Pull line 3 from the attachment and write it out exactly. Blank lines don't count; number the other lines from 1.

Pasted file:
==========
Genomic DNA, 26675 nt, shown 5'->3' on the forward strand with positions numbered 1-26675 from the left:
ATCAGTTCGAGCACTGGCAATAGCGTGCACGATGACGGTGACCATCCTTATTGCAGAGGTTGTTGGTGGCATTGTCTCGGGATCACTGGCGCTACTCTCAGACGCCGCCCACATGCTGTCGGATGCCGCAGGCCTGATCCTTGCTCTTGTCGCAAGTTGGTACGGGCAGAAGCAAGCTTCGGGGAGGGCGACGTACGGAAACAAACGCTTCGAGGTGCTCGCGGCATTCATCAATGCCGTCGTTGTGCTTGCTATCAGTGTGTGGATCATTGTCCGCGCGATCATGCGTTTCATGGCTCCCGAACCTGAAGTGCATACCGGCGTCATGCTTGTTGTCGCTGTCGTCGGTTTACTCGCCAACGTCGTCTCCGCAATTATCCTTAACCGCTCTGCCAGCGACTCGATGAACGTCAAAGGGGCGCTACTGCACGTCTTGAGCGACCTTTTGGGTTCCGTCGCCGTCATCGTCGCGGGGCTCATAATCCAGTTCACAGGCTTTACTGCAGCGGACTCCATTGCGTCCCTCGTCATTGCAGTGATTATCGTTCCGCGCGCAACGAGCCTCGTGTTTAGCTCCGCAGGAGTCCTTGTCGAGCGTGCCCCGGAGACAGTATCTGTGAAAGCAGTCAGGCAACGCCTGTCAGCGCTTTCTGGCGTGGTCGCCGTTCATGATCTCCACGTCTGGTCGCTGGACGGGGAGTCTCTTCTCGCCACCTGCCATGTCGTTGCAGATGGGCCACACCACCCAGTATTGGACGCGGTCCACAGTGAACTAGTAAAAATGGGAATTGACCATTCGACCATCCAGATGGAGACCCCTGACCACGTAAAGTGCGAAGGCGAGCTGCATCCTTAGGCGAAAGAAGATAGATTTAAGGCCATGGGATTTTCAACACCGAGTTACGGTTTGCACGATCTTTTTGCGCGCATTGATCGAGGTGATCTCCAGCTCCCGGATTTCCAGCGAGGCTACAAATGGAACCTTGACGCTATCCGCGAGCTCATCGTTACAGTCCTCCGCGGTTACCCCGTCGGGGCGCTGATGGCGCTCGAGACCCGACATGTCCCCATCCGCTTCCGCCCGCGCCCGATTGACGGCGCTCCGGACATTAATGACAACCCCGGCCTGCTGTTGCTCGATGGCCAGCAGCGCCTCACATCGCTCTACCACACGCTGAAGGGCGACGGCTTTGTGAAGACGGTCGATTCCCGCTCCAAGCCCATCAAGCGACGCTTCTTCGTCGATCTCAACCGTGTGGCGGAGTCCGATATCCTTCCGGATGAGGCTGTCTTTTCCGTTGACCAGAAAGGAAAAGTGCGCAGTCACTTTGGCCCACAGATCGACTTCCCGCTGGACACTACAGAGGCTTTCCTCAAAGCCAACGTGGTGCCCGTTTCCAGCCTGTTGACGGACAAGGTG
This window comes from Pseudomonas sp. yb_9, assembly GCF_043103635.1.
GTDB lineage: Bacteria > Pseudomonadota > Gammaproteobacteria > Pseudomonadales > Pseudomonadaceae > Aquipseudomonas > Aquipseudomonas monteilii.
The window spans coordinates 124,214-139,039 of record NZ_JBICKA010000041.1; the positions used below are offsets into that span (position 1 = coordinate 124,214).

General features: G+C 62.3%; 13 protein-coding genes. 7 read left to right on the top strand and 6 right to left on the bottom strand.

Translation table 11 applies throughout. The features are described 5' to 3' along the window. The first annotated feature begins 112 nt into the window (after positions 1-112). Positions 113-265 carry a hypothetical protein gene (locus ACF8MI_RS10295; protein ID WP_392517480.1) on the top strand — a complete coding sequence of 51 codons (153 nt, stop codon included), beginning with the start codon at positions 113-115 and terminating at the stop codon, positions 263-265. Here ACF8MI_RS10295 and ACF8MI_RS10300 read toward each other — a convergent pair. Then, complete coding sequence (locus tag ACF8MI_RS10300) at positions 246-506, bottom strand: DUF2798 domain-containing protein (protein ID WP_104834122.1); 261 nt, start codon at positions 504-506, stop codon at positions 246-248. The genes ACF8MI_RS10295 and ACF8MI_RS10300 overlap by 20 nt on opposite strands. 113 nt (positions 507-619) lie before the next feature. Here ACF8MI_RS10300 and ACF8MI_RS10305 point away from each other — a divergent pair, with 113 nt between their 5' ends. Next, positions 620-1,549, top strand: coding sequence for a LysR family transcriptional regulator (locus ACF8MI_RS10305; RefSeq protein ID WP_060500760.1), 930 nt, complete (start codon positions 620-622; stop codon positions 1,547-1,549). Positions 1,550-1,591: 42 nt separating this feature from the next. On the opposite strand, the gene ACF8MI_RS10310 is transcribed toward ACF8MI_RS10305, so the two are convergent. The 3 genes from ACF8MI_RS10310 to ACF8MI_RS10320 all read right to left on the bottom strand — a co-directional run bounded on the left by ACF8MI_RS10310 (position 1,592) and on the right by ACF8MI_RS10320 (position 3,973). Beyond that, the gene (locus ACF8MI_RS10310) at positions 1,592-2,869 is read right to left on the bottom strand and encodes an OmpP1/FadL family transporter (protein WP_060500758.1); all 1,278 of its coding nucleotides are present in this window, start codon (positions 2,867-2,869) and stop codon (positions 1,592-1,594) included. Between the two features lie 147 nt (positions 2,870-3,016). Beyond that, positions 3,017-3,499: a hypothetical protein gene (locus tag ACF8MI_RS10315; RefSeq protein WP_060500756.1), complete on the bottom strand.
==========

This window comes from Pseudomonas sp. yb_9, assembly GCF_043103635.1.